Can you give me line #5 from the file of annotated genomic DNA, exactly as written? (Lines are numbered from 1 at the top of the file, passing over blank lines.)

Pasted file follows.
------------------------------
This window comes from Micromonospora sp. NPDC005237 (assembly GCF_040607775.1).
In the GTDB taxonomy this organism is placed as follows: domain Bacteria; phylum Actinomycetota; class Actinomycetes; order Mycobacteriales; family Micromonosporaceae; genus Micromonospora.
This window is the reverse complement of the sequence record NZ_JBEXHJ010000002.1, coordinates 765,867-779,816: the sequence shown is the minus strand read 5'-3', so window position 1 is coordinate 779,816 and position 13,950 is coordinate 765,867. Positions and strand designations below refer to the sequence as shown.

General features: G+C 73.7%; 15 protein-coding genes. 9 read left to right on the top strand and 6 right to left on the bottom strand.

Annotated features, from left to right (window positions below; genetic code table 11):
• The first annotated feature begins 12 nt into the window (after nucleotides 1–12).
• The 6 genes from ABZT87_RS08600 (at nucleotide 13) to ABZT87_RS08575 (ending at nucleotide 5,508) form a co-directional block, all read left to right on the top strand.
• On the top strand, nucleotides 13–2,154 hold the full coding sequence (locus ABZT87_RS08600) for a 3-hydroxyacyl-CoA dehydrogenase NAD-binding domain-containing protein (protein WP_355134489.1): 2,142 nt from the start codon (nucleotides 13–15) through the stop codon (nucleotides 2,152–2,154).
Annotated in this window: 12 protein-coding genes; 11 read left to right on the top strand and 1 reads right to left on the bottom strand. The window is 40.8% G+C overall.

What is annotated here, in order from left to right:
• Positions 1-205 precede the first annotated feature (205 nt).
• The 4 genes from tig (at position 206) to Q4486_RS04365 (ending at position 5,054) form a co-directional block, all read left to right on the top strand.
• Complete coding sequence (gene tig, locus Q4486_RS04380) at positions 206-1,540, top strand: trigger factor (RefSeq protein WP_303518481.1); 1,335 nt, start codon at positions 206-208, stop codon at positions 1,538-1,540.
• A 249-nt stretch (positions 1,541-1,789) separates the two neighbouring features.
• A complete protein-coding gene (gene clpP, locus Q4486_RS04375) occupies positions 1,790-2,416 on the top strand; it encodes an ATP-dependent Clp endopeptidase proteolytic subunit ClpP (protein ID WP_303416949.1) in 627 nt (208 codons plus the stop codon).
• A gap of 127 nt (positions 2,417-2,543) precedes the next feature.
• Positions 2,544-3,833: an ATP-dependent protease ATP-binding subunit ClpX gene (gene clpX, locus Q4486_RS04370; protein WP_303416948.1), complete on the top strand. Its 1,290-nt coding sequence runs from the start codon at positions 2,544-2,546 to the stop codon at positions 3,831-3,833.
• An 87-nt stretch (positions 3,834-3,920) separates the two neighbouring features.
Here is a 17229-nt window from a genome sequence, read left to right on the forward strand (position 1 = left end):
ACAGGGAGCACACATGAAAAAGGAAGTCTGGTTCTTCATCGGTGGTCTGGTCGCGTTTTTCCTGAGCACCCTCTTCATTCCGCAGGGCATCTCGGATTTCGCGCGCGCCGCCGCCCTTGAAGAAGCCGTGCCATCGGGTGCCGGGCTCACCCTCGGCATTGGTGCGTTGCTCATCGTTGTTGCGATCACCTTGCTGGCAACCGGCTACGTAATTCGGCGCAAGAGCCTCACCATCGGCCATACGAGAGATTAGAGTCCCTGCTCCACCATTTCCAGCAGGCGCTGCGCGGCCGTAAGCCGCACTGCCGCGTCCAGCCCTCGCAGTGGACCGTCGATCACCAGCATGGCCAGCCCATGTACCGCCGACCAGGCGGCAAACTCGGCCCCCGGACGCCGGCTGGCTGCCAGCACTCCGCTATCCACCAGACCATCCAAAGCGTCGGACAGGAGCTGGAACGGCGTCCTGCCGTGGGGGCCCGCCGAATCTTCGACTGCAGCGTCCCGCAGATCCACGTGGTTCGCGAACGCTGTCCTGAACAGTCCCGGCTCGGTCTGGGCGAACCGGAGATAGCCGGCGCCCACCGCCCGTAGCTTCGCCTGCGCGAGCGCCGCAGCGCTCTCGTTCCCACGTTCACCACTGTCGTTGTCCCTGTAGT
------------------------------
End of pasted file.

Annotated features, from left to right (window positions below; genetic code table 11):